Most fee-based tools offer a 14 to 30 day free trial. Plan accordingly. Plans can change, but not having a plan is normally a waste of time.

2,3 - Prepare, register

If the documentation and videos are accessible before registration, get familiar with the product before the trial period starts.

Two benefits:

  • One, you are not consuming your trial time learning how to navigate and test.
  • Two, you may realize it is not worth the effort and begin checking out a different product.

4 - Exercise/evaluate sample strategies

At the very least, a stock screening tool should include a sample strategy. This is actually another form of documentation - it allows you to see how a strategy is built by the authors of the site.

NOTE: If this is a blackbox screening tool, you may not get much except past performance and an indication of investing style represented by the strategy.

Run the strategy.

Some things to check:

  • Are you able to change the report parameters for the list of passing companies or are you stuck with just the screen criteria. NOTE: If you cannot see the screen criteria, treat this as a blackbox.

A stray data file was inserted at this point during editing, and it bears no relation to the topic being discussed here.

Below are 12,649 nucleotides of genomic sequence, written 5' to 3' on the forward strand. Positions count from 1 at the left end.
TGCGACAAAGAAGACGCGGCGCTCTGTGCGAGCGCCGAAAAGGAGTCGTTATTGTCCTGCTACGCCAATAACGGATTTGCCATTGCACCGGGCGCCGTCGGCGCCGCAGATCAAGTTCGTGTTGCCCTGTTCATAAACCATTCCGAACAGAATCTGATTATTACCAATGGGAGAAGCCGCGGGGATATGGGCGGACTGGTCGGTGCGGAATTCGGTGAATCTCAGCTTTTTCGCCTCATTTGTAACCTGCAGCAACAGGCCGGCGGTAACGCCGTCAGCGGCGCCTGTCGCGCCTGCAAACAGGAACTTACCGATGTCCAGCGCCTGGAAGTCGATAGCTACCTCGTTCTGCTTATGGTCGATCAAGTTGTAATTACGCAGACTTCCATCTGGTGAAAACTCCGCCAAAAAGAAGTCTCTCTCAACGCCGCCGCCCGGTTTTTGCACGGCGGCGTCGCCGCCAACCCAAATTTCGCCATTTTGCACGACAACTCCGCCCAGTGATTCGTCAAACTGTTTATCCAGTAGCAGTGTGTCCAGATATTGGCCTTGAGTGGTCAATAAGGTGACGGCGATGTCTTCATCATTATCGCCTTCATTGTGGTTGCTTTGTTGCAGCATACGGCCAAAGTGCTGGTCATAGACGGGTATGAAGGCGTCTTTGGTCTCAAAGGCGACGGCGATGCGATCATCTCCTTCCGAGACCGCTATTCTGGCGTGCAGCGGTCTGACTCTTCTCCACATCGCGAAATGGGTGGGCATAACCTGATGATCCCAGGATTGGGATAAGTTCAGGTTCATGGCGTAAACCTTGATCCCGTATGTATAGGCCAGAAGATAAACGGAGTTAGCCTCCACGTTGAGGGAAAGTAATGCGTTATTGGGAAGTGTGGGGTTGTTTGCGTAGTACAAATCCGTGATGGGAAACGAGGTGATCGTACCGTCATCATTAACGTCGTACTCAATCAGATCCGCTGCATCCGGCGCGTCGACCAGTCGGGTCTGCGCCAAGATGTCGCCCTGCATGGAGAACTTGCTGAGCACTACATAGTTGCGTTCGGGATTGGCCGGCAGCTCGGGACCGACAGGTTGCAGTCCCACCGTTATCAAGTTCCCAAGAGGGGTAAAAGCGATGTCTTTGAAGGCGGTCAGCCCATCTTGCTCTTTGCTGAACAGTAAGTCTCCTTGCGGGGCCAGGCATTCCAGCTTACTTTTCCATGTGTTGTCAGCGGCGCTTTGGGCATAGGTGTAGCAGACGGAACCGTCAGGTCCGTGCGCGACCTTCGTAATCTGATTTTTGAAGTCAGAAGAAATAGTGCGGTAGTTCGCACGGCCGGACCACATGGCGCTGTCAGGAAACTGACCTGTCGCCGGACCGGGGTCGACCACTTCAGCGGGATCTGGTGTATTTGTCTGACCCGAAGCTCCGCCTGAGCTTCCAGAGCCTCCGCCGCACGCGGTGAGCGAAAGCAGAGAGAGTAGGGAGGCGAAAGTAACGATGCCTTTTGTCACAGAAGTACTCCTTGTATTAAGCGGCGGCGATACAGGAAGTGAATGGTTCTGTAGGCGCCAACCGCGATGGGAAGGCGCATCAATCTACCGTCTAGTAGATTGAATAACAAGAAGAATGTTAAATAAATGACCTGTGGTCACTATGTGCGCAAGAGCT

• Can the passing companies be sorted by the reporting criteria. For example, if P/S is one of the factors, can you click on the heading and sort the list.
  • Can the results be ranked by more than one variable (i.e., not just sorted by one column or parameter).
  • Are you able to download the results. If yes, can the associated criteria be downloaded as well.
  • If back-testing is possible, is there survivor bias (are the companies which no longer exist included in the test when they did exist). Does the back-test show out-performance over a benchmark.

You can score the product using the Features Checklist. When checking out a site, I also make a list of sample investing strategies examined and highlights.

For a blackbox tool, check Dark Liquidity to see if they have tracked the strategy. If yes, you can confirm the published performance.

5 - Modify a sample strategy

This is a simple way to see if the data you want is available.